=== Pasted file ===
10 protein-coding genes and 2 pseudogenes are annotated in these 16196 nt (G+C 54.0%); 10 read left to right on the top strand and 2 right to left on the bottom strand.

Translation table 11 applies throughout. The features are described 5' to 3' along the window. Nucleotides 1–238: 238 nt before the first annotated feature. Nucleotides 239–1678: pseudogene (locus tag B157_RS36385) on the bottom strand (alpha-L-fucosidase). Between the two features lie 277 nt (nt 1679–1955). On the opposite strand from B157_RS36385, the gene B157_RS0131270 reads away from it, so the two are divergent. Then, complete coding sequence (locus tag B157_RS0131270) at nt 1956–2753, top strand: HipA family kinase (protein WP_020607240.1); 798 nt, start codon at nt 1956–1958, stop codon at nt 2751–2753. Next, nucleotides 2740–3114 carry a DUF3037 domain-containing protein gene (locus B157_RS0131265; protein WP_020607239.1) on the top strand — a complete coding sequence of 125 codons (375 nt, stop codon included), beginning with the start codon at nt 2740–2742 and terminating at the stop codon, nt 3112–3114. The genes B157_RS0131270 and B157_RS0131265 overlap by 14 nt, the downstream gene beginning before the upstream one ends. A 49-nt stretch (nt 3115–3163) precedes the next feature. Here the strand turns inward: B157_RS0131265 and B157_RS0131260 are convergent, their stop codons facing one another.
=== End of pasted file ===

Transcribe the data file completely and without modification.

10 protein-coding genes and 2 pseudogenes are annotated in these 16196 nt (G+C 54.0%); 10 read left to right on the top strand and 2 right to left on the bottom strand.

Translation table 11 applies throughout. The features are described 5' to 3' along the window. Nucleotides 1–238: 238 nt before the first annotated feature. Nucleotides 239–1678: pseudogene (locus tag B157_RS36385) on the bottom strand (alpha-L-fucosidase). Between the two features lie 277 nt (nt 1679–1955). On the opposite strand from B157_RS36385, the gene B157_RS0131270 reads away from it, so the two are divergent. Then, complete coding sequence (locus tag B157_RS0131270) at nt 1956–2753, top strand: HipA family kinase (protein WP_020607240.1); 798 nt, start codon at nt 1956–1958, stop codon at nt 2751–2753. Next, nucleotides 2740–3114 carry a DUF3037 domain-containing protein gene (locus B157_RS0131265; protein WP_020607239.1) on the top strand — a complete coding sequence of 125 codons (375 nt, stop codon included), beginning with the start codon at nt 2740–2742 and terminating at the stop codon, nt 3112–3114. The genes B157_RS0131270 and B157_RS0131265 overlap by 14 nt, the downstream gene beginning before the upstream one ends. A 49-nt stretch (nt 3115–3163) precedes the next feature. Here the strand turns inward: B157_RS0131265 and B157_RS0131260 are convergent, their stop codons facing one another.